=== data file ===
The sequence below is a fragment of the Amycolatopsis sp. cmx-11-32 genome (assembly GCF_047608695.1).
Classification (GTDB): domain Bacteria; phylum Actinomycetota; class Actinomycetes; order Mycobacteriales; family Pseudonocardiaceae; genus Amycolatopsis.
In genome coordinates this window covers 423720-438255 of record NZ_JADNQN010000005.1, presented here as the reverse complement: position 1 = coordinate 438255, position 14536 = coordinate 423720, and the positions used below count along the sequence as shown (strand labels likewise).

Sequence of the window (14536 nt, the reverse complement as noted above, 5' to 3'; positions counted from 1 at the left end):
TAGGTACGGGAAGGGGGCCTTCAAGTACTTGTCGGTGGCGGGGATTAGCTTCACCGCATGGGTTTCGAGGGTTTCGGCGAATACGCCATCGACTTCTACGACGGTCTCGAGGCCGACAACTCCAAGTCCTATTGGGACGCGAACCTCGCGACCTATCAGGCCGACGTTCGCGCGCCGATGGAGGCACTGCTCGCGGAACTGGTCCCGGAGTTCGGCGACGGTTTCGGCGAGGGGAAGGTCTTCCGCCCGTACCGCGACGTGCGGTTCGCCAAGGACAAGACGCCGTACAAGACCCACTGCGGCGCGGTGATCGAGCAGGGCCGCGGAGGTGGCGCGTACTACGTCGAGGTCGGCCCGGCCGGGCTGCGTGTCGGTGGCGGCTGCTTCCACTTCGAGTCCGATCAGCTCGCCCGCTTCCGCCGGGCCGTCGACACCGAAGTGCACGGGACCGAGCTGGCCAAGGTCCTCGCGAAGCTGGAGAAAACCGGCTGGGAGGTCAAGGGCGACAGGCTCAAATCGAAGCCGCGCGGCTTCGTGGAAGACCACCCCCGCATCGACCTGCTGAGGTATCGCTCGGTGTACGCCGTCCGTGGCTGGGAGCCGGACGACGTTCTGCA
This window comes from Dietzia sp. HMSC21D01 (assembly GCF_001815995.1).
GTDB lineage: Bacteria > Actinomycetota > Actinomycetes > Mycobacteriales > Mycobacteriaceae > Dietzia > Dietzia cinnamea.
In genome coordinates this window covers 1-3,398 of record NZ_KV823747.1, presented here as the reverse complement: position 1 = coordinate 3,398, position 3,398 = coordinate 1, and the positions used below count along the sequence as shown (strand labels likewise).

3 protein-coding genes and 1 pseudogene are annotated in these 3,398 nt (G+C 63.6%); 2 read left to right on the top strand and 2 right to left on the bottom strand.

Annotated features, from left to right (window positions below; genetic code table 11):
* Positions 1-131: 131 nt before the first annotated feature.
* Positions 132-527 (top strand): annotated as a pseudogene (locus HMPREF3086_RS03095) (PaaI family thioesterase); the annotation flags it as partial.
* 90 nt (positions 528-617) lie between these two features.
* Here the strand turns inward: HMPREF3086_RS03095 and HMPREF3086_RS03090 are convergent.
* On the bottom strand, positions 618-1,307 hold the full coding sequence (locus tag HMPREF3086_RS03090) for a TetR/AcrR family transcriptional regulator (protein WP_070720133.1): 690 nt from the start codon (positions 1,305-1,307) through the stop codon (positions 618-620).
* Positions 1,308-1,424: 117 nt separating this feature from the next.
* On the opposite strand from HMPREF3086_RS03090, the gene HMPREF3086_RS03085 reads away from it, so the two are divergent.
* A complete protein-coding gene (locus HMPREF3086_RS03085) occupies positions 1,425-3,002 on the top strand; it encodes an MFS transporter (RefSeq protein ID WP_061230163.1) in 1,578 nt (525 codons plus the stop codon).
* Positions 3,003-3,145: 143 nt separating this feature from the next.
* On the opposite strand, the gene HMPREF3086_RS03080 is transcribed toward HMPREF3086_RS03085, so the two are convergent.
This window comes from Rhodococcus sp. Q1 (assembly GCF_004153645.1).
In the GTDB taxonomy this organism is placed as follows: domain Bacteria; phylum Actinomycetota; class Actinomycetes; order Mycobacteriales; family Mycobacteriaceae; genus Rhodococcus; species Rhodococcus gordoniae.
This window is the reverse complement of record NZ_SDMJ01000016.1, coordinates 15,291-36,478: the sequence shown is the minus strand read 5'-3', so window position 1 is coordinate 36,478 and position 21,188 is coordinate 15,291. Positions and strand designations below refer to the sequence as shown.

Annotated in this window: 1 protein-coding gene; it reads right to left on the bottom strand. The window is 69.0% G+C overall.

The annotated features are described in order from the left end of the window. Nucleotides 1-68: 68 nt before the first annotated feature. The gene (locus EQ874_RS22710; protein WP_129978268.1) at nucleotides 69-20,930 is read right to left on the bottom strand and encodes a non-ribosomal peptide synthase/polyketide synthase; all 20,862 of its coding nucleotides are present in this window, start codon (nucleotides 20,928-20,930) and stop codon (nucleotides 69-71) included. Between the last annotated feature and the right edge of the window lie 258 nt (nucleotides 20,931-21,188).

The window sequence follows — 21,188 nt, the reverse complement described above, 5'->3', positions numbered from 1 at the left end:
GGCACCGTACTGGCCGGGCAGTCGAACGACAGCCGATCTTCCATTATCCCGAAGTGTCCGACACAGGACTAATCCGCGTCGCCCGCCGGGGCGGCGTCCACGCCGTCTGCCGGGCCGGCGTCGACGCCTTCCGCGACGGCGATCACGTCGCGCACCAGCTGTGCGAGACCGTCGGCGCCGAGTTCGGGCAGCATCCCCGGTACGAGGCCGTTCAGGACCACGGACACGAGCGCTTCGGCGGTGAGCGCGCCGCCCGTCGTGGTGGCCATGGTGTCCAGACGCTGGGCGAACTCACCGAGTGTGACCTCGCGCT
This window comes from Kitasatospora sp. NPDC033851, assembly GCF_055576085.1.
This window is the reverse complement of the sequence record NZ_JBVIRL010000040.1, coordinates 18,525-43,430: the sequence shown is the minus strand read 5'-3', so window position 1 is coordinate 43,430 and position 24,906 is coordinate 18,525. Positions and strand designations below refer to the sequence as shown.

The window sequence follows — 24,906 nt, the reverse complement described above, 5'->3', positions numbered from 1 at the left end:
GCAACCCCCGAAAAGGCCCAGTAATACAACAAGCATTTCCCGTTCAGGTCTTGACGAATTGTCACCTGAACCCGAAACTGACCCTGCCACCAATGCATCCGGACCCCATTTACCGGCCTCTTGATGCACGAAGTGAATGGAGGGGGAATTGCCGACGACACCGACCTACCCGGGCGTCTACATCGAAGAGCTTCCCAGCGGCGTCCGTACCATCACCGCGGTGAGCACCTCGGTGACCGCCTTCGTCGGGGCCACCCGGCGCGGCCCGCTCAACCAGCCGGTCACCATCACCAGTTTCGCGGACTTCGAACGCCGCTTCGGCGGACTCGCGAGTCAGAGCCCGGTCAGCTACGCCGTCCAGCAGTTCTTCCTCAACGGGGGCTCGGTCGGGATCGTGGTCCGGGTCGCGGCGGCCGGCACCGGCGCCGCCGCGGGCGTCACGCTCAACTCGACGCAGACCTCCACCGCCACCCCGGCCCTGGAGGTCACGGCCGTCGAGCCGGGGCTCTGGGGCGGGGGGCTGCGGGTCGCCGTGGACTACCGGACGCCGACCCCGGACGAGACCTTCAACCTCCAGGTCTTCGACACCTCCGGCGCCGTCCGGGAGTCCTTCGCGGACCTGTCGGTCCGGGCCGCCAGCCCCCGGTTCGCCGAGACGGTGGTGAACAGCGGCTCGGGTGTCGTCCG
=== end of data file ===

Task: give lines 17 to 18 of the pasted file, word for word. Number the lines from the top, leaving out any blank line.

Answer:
* On the opposite strand from HMPREF3086_RS03090, the gene HMPREF3086_RS03085 reads away from it, so the two are divergent.
* A complete protein-coding gene (locus HMPREF3086_RS03085) occupies positions 1,425-3,002 on the top strand; it encodes an MFS transporter (RefSeq protein ID WP_061230163.1) in 1,578 nt (525 codons plus the stop codon).